dpm dpm 7:48 pm 05 Oct 11

Nevermind these flats, it’s all about Hilltops at Crace now (In case you haven’t heard, they’re highly desirable!!).
Hahahahaha!! Talk about your manufactured hype!!!
And why are there only females in that Hilltops ad (well, one female anyway)? Their research must have worked out females are the ones into ‘highly desiarble’ hilltop locations??
If they’re so highly desirable, why do they plug that ad non-stop? Geeez…..

SamSam77 SamSam77 5:55 pm 05 Oct 11

http://howstuffworks.files.wordpress.com/2010/12/blog-favela-painting-4.jpg

They paint slums in bright colours…. I think that is all that needs to be said.

colourful sydney racing identity colourful sydney racing identity 1:26 pm 27 Jul 10

bit quiet MP123 – out showing houses at the moment are you?

Ari Ari 6:24 pm 26 Jul 10

MP123 said :

I’m sure the people of Balmain and places like that with thousands of terraces complained about the same thing when it was being developed in the 1920-30s

I’ve lived in Balmain and – unlike Crace – I don’t remember having to take a sh*t in the kitchen.

Oh, and living on Sydney Harbour was also a minor plus.

farq farq 4:43 pm 26 Jul 10

Die Lefty Scum said :

It’s sad to see some people actually swallow the crap fed to them by real estate agents.

The more fools that move out that way the better.

Developments like Crace will attract the stupid and naive to the outer edges of the city, leaving the established suburbs a paradise populated by a ‘better sort of people’.

Die Lefty Scum Die Lefty Scum 3:45 pm 26 Jul 10

MP123 said :

I’m sure the people of Balmain and places like that with thousands of terraces complained about the same thing when it was being developed in the 1920-30s… now you can’t find one for under 600-700K – and that’s a dirty run down one.

I predict these will be worth a fortune in years to come given Crace’s relatively central location in the north.

It’s sad to see some people actually swallow the crap fed to them by real estate agents.

colourful sydney racing identity colourful sydney racing identity 3:27 pm 26 Jul 10

MP123 said :

I’m sure the people of Balmain and places like that with thousands of terraces complained about the same thing when it was being developed in the 1920-30s… now you can’t find one for under 600-700K – and that’s a dirty run down one.

I predict these will be worth a fortune in years to come given Crace’s relatively central location in the north.

Oh, that takes the cake. Crace: the new Balmain. Wouldn’t happen to have an interest in Crace would you?

Roadrage77 Roadrage77 3:10 pm 26 Jul 10

As the snow flies
On a cold and gray Gungahlin mornin’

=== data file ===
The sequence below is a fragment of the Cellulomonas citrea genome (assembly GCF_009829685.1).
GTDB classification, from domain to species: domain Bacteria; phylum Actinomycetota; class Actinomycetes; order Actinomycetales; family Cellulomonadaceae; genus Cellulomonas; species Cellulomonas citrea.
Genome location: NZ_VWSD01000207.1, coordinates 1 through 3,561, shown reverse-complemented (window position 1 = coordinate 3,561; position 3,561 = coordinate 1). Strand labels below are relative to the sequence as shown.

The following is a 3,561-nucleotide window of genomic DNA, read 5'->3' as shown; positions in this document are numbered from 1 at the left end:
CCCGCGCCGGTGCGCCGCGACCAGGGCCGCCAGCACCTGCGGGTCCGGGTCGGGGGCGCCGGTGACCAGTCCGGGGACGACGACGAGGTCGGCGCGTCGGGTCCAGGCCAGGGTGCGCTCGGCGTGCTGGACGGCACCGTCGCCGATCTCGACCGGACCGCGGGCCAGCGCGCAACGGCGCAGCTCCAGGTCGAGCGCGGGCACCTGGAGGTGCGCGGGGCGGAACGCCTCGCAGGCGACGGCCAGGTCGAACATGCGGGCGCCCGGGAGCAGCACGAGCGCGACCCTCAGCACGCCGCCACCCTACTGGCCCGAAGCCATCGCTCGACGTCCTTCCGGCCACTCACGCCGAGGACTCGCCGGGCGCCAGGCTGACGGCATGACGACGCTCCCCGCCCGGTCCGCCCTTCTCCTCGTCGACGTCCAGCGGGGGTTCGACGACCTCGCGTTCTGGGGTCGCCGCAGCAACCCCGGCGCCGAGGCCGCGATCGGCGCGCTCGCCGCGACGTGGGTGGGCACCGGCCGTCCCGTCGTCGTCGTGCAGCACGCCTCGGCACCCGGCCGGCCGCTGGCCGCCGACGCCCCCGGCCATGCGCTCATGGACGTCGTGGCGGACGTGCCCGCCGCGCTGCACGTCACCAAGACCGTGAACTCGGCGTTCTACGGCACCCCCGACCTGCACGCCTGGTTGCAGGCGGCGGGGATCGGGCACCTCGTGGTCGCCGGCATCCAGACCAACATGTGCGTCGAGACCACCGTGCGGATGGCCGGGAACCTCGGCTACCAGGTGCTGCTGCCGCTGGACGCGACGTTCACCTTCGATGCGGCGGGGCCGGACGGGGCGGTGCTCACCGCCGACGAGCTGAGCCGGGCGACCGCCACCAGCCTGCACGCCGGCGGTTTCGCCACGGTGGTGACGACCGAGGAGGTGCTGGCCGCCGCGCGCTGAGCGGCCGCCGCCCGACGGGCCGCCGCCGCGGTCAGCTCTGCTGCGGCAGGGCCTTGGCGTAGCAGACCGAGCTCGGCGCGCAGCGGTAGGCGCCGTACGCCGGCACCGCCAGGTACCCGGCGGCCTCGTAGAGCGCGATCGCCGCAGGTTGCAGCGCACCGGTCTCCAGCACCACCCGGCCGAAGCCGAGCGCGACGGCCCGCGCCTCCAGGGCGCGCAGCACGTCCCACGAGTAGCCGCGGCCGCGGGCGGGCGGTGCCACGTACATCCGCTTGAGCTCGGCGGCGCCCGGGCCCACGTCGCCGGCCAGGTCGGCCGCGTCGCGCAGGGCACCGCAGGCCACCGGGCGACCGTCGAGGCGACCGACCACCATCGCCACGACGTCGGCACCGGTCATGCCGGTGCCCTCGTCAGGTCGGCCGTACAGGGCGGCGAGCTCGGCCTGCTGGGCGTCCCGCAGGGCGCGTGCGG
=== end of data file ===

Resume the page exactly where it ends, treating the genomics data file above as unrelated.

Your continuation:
A poor little baby child is born
In the ghetto
And his mama cries
’cause if there’s one thing that she don’t need
it’s another hungry mouth to feed
In the ghetto

farq farq 2:36 pm 26 Jul 10

MP123 said :

I predict these will be worth a fortune in years to come given Crace’s relatively central location in the north.

Lol. Looking at the low standard of construction used in Crace, I don’t think any of these houses will stil be standing in 70 years. That I find the comparison itself between Balmain and Crace laughable.

But go right ahead and buy out there MP123. The more people that move out to the (future)slums of Gungahlin, the less competition for land in the established suburbs.

MP123 MP123 1:54 pm 26 Jul 10

I’m sure the people of Balmain and places like that with thousands of terraces complained about the same thing when it was being developed in the 1920-30s… now you can’t find one for under 600-700K – and that’s a dirty run down one.

I predict these will be worth a fortune in years to come given Crace’s relatively central location in the north.

freakwent freakwent 10:01 am 08 Jul 10

Why are Crace allowed to have huge billboards? I thought the ACT had a no billboards law.

Jim Jones Jim Jones 3:17 pm 07 Jul 10

sdcno1 said :

This looks like fun.

Who’s turn is it to post on unflattering photo of their house so canberran pubes/plebs can critique it!

… and all the people who live in the crappy suburb can get all pissy about it.

Good times.

Blathnat Blathnat 2:58 pm 07 Jul 10

Ugly houses, ugly suburb. Low density housing FTW! Long gone are the days when you can come home and unwind in the backyard with some music. And don’t even get me started on the fact that Canberra is turning into a rental nightmare, with people only buying reasonable houses (not McMansions) for the purpose of renting at huge prices…While there might be a market for these types of houses, the more Canberra is turning into Sydney, the more I am wanting to leave here after 25 years

Thumper Thumper 2:01 pm 07 Jul 10

I should add that the place I rented in London was a terrace house (built in 1860 or 61), three storeys high and had three seperate flats, each with at least two bedrooms in them.

Maybe this is what is needed in Canberra to solve our housing problem, which one can safely say is only going to get worse in the future.